Hagia Sophia, the epicenter of Christian worship at Constantinople (now Istanbul), is in danger of collapse due to the vast number of visitors a Turkish expert warned.
The Hagia Sophia, which has served as an Orthodox cathedral, an Ottoman mosque, and a museum, is now again functioning as a mosque and receiving a large number of visitors daily, a situation that distinguished Turkish historian Ilber Ortayli fears could lead to a catastrophic structural failure if not addressed immediately.
Writing recently in the Hürriyet daily, Ortayli said that the monument, which attracts three million pilgrims annually apart from tourists, has undergone significant damage since its conversion into a mosque.
He asserted that even a modest number of 20-30 thousand people annually, including scientists, historians, archaeologists, representatives of the Muslim religion, politicians, and public officials, could be considered excessive for the endurance of the monument.
Hagia Sophia needs to close to avoid collapse
The historian warned that the building needs to be closed for restoration to prevent any potential collapse.
Ortayli also criticizes interventions related to the monument’s function as a mosque, stressing that facilities for daily mosque needs, such as toilets and fountains, cannot be installed in the Hagia Sophia.
Damage to Hagia Sophia
In June 2022 a number of tiles of the ancient marble floors in Hagia Sophia were damaged by heavy machines used to clean the site, Turkish newspaper Cumhuriyet reported.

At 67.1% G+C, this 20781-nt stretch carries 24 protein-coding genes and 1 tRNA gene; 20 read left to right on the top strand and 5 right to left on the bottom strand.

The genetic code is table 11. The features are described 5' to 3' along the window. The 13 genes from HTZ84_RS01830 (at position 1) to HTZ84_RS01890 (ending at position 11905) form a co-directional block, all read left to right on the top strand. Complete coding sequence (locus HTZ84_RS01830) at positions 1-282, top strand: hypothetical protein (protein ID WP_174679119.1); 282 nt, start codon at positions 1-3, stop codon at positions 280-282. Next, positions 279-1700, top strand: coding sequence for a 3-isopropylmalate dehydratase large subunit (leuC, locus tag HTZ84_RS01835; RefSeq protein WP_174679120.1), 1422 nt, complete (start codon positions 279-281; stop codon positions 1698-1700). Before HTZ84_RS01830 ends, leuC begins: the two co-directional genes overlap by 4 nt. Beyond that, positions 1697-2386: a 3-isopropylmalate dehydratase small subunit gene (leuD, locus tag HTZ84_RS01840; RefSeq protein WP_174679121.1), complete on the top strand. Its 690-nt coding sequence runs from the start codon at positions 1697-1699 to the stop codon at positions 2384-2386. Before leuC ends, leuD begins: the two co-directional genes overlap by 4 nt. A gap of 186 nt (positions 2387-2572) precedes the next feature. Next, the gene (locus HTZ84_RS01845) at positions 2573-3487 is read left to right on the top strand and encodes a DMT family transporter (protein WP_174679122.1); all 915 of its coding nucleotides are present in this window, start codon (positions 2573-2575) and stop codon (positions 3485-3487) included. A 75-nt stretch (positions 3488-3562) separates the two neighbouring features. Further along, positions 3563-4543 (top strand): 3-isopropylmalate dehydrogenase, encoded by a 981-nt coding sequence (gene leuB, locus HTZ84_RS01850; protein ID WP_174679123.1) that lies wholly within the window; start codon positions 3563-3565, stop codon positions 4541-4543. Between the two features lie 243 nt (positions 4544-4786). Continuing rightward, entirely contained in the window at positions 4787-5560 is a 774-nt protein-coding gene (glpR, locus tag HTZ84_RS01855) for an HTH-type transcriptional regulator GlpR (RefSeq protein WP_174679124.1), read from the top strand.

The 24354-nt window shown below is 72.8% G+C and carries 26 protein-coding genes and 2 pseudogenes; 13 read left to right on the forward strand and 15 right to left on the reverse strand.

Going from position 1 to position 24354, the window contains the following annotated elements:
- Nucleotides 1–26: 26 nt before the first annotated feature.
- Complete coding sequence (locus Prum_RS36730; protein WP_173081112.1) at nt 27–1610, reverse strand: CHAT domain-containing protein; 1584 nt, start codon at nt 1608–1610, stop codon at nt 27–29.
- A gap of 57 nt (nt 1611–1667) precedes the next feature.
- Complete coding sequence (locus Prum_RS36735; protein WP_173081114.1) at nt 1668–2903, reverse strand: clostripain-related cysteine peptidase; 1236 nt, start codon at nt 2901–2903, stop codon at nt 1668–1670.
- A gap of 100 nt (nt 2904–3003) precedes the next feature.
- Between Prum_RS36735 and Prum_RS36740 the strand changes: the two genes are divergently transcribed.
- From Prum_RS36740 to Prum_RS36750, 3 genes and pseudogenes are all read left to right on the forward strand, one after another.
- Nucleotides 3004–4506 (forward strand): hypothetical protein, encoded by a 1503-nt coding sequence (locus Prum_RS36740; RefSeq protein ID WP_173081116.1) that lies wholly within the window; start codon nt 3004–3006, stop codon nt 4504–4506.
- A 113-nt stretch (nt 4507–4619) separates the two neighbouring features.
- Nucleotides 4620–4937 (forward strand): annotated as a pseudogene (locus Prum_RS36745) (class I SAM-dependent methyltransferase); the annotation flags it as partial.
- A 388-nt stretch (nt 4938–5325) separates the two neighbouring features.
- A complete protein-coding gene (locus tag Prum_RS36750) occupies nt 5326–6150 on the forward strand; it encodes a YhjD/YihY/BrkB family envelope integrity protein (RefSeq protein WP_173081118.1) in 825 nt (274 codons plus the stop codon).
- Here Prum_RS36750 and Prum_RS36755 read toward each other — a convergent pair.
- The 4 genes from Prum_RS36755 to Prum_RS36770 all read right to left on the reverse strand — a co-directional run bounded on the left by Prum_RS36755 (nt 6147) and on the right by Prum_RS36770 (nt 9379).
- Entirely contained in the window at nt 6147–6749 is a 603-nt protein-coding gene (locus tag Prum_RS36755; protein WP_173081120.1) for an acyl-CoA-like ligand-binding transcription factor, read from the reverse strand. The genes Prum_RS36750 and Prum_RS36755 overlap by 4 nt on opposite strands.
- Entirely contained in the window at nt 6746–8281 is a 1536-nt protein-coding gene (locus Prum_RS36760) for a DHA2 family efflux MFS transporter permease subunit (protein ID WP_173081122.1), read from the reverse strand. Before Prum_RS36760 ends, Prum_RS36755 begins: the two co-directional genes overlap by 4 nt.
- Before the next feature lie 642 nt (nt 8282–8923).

The paper said that the transformation of the site from a museum to a place of worship is to blame for the damage.
“This historic building has faced tremendous damage. When Hagia Sophia was a museum, people visited it with great respect. Now it’s like a carnival,” a tourist guide was quoted as saying.
— Dete Gr (@DeteGrPatras) June 28, 2022
This was not the first time that the building faced damage since its transformation into a mosque.
In April 2022, The Turkish Association of Art Historians stated that the historic Imperial Gate in Hagia Sophia had been badly damaged.
The group posted a picture clearly depicting the damage to the oak wood of the 15-century-old gate.
Greece’s Prime Minister Kyriakos Mitsotakis expressed his “sadness and disgust” at the vandalism to a door of Hagia Sophia in a call with UNESCO Director-General Audrey Azoulay, shortly after the photo was made public.
Mitsotakis said that the damage to the Imperial Gate demonstrated disrespect for the monument’s history, integrity, and universal character.
Hagia Sophia remains the symbolic center of the Greek Orthodox faith even almost six centuries after its fall to the Ottomans and its conversion to a mosque.
From 537 to 1453, the “Great Church,” as the Byzantines called it, was the eastern heart of Christianity.
The massive temple held a total of twenty-three thousand worshipers, and 525 priests, deacons, and chanters served its liturgies.